One knock at the door, and Stefania has a choice to make...
It is 1943, and for four years, sixteen-year-old Stefania has been working for the Diamant family in their grocery store in Przemysl, Poland, singing her way into their lives and hearts. She has even made a promise to one of their sons, Izio -- a betrothal they must keep secret since she is Catholic and the Diamants are Jewish.
But everything changes when the German army invades Przemysl. The Diamants are forced into the ghetto, and Stefania is alone in an occupied city, the only one left to care for Helena, her six-year-old sister. And then comes the knock at the door. Izio's brother Max has jumped from the train headed to a death camp. Stefania and Helena make the extraordinary decision to hide Max, and eventually twelve more Jews. Then they must wait, every day, for the next knock at the door, the one that will mean death. When the knock finally comes, it is two Nazi officers, requisitioning Stefania's house for the German army.
With two Nazis below, thirteen hidden Jews above, and a little sister by her side, Stefania has one more excruciating choice to make.
|Product dimensions:||8.40(w) x 5.50(h) x 1.50(d)|
|Age Range:||12 - 17 Years|
About the Author
Sharon Cameron's debut novel The Dark Unwinding was awarded the Society of Children's Book Writers and Illustrators' Sue Alexander Award for Most Promising New Work and the SCBWI Crystal Kite Award, and was named a YALSA Best Fiction for Young Adults selection. Sharon is also the author of its sequel, A Spark Unseen; Rook, which was selected as an Indiebound Indie Next List Top Ten selection, a YALSA Best Fiction for Young Adults selection, and a Parents' Choice gold medalist; and The Forgetting, a #1 New York Times bestseller and an Indie Next Pick of the List selection, and its companion novel, The Knowing. She lives with her family in Nashville, Tennessee, and you can visit her online at sharoncameronbooks.com.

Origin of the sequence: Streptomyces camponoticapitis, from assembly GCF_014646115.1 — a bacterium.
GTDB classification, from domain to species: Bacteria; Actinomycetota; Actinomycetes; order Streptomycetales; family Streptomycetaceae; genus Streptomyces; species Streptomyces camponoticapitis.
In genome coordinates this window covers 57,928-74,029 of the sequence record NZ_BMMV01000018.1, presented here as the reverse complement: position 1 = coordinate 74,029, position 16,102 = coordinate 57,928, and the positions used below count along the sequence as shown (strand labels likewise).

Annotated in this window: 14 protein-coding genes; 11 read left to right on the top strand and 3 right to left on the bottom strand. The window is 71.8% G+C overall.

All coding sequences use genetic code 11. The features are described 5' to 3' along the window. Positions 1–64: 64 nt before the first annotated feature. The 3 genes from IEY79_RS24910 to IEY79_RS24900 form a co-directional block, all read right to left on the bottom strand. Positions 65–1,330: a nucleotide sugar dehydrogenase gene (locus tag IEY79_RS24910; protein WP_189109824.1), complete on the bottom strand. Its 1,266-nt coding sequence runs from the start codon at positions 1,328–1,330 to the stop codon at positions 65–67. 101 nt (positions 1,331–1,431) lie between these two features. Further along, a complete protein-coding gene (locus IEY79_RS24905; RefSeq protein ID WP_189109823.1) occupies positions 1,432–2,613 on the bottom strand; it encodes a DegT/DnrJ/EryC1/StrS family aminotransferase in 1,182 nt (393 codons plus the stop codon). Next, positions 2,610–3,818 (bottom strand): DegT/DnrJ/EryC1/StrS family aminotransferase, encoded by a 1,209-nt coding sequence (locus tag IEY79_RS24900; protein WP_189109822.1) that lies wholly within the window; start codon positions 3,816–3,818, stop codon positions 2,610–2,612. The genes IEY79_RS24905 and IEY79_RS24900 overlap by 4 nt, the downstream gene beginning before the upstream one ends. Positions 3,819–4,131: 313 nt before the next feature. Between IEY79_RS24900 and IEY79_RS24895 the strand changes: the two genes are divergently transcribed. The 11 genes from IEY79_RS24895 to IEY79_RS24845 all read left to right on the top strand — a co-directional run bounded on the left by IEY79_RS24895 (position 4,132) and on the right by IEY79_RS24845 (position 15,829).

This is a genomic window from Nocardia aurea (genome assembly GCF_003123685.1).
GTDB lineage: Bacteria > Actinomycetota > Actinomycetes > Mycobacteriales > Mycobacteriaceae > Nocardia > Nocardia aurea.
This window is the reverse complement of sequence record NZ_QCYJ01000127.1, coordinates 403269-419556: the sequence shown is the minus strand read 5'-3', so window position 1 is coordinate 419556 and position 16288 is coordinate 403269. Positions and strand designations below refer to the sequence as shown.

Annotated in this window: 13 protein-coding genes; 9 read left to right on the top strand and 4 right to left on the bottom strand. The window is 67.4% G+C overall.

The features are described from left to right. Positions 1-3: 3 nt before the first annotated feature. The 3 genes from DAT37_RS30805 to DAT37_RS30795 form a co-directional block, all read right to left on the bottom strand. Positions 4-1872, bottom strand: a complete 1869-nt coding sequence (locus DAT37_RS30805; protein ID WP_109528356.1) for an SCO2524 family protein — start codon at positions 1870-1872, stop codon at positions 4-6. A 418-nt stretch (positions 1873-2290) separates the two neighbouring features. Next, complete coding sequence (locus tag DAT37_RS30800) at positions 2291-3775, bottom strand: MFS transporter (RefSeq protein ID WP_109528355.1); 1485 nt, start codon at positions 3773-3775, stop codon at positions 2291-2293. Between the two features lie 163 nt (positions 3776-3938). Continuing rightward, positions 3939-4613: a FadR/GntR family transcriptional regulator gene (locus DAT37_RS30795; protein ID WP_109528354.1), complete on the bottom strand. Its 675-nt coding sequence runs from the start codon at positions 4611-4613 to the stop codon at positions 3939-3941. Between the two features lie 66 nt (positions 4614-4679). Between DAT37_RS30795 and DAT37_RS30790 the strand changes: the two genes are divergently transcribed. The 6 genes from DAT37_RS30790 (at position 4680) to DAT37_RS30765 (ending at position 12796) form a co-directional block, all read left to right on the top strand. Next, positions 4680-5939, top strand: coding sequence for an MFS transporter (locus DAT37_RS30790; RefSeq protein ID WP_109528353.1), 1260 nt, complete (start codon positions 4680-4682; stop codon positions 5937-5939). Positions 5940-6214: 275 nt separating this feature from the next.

Read an Excerpt
I go to the door, pressing an ear to the wood before I turn the lock. The empty hall outside our room stretches to the other empty rooms of the empty apartment. As it should. Everything is as it should be.
And then a noise shoots through the silence. Louder than a gun. A grenade of fear inside my chest. And I know the sound I have missed.
Someone is knocking on my front door.
They know. They know. They know.
The words beat with my blood.
Another mattress spring pops, and I feel Helena coming up behind me. She doesn't speak. She is six years old and doesn't have to be told that this is not the time for questions.
The knocking comes again, louder, this time with a whisper through the cracks.
It's a trick. The Gestapo want me to open the door without a fuss. So they don't have to break it down. So they can give a nice, unblemished apartment to some nice German officer and his law-abiding wife with clean hair and mended stockings.
Maybe this means they will shoot us outside, like Mr. Schwarzer.
The whisper comes again.
"Open the door! Fusia!"
The Gestapo does not know me by that name.
I run for the door, hands out, fingers already searching for the newly repaired lock. I know it isn't him. It can't be him. But I fumble and twist at the lock anyway, then fling open the door. Helena gasps. Or maybe the gasp came from me. Because the bare bulb hanging in the hallway has shown me that it's not him. It's not who I thought it would be at all.